(Pictured: the Stones onstage in Chicago, November 1981.)
January 1, 1982, is a Friday. At midnight, CNN launches a second channel known as CNN2, later to be renamed Headline News. The top story in the news regards the ongoing unrest in Poland and resistance to martial law, which was declared on December 13. Solidarity labor union chief Lech Walesa has been detained by Polish authorities, and American officials don’t know if he’s negotiating with those authorities. Peruvian diplomat Javier Perez de Cuellar takes over as Secretary-General of the United Nations, succeeding Kurt Waldheim. He will serve until 1991. The Justice Department announces that it will resume negotiations with AT&T in hopes of resolving its seven-year attempt to break up the company without going to court. Air-traffic controllers’ union chief Robert Poli has resigned, in hopes it might help persuade President Reagan to rehire the 11,500 striking controllers fired last August, but a spokesman says the president will not change his position. The Reagans welcomed the New Year at a party in Palm Springs, California. The 17-game college football bowl season ends with five games today. Clemson, ranked #1 in the latest poll, claims the national championship with a 22-15 win over #4 Nebraska in the Orange Bowl. Sixth-ranked Texas will be named national runner-up after beating #3 Alabama 14-12 in the Cotton Bowl. In the Sugar Bowl, Pittsburgh is a 24-20 winner over #2 Georgia. Penn State wins the Fiesta Bowl over USC 26-10; in the Rose Bowl, Washington shuts down Iowa 28-0.
In today’s Peanuts strip, Charlie Brown philosophizes about new years. The top movie at the box office is Sharkey’s Machine starring Burt Reynolds. Other big hits include Modern Problems starring Chevy Chase, Absence of Malice starring Paul Newman and Sally Field, the Warren Beatty film Reds, and Raiders of the Lost Ark, which has been out since last June. Victor Buono, famed for playing King Tut in the 1960s Batman TV series, dies at 43. On TV tonight, the first episode of The McLaughlin Group airs on PBS. With ABC and NBC carrying bowl games, CBS counters with episodes of The Dukes of Hazzard, Dallas, and Falcon Crest. McLean Stevenson and Eddie Murphy are Johnny’s guests on the Tonight Show. Billy Idol plays a Boston club called the Channel, and Chuck Berry plays the Roxy in West Hollywood with Tina Turner. The show is filmed and broadcast in November 1982. Ozzy Osbourne plays Phoenix. The Michael Stanley Band concludes a two-night stand at Richfield Coliseum in Cleveland; the hometown heroes set an attendance record at the venue, drawing in excess of 40,000 people over the two nights.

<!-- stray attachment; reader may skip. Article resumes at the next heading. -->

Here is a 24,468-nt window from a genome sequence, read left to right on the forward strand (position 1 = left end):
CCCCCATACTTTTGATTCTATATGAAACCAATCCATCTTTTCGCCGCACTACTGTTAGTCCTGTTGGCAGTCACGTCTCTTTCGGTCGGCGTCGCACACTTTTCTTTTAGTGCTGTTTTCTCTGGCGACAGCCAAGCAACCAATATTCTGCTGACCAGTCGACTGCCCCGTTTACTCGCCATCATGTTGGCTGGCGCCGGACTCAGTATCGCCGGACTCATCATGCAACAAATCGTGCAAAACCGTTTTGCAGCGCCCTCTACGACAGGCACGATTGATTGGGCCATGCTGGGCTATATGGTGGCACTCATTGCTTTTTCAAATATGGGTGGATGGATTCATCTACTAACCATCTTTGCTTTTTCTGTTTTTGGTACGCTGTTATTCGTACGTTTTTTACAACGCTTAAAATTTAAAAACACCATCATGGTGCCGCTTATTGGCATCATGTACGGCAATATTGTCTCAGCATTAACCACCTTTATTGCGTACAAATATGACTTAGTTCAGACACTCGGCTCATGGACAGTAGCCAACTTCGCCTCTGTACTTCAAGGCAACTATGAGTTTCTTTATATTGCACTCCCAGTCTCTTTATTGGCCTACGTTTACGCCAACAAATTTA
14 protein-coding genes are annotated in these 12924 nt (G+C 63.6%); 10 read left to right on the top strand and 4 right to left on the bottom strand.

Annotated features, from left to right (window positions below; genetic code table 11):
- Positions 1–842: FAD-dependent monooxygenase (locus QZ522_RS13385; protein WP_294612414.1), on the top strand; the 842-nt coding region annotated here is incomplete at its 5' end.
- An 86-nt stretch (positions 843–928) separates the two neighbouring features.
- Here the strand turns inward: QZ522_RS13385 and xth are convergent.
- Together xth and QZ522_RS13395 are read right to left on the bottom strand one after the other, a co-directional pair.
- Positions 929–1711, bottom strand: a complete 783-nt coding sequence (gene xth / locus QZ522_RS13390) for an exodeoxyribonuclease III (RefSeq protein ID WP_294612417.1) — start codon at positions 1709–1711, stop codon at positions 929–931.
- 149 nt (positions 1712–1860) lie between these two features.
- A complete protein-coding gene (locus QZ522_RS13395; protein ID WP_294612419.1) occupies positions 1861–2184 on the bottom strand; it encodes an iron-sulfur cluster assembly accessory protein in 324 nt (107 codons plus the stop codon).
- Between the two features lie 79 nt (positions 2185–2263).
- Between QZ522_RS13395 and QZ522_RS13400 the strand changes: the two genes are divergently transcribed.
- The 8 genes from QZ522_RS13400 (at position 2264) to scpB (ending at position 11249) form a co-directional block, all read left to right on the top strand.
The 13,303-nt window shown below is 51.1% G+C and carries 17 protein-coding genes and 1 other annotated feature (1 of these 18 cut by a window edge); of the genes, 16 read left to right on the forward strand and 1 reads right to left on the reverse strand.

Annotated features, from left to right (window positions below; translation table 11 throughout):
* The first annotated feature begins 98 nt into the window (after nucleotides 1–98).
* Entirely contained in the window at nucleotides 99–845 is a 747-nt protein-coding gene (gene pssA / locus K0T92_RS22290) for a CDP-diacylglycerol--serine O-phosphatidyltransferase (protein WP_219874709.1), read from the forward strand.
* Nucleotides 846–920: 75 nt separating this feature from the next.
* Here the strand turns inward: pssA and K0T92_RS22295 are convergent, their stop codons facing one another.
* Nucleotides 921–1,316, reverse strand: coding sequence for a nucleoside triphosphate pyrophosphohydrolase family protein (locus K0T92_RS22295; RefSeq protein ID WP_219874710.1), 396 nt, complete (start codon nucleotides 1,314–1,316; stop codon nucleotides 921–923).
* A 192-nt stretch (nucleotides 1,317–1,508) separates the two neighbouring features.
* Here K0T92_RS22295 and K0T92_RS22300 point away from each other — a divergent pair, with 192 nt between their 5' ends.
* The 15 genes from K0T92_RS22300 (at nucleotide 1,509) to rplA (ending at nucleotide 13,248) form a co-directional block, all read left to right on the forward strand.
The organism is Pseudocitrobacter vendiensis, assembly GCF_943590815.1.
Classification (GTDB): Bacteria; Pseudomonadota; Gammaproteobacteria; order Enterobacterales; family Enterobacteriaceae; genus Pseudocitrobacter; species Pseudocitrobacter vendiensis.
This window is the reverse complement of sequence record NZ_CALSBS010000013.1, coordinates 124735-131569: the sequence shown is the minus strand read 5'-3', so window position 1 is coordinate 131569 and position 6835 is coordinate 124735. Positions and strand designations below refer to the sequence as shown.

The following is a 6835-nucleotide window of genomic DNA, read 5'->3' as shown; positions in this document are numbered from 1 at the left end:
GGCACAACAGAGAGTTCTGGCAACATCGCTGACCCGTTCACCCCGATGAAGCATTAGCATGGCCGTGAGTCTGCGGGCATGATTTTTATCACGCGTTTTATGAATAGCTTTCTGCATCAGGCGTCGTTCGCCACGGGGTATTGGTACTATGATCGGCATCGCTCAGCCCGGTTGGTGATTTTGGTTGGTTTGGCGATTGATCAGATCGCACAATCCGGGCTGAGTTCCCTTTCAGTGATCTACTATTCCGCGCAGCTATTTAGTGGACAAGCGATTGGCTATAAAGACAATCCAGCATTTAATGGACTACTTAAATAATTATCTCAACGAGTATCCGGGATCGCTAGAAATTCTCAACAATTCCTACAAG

In Chicago, WLS has seen out the old year by counting down the Big 89 of 1981, topped by the Rolling Stones’ “Start Me Up.” “I Love You” by the Climax Blues Band ranked #2, and “Hold On Loosely” by .38 Special came in at #3. The year’s top album was Hi Infidelity by REO Speedwagon; three singles from the album were among the Big 89: “Keep On Lovin’ You (#21), “Take It on the Run” (#27), and “Don’t Let Him Go” (#77). Paradise Theater by Styx is was the #2 album for the year. “Don’t Let It End” and “Too Much Time on My Hands” both made the Big 89, at #9 and #33 respectively. On the regular weekly chart at WLS, Olivia Newton-John’s “Physical” and “Private Eyes” by Hall and Oates hold at #1 and #2. “Centerfold” by the J. Geils Band takes a big leap from #8 to #3. The hottest record on the chart is “I Can’t Go for That” by Hall and Oates, blasting from #36 to #13 this week. The highest debut of the week is “Oh No” by the Commodores at #28. The #1 album, for the eighth week, is IV by Foreigner.
Perspective From the Present: On New Year’s Day 1982, I board-opped the radio broadcast of the Rose Bowl on KDTH in Dubuque. The night before, I’d done the New Year’s Eve countdown, but I don’t remember much about it, apart from having shared an illicit split of champagne at midnight with the guy board-opping the New Year’s Eve countdown on the FM station. After work, I must have gone home to my college apartment in Platteville, where I would have been alone. The Mrs., who was not yet The Mrs., was at the annual New Year’s Eve overnight bacchanal with the rest of the group of my friends known as the Crew. A New Year never comes in that I don’t think of those parties, and those people. All these years later, we still see each other now and then.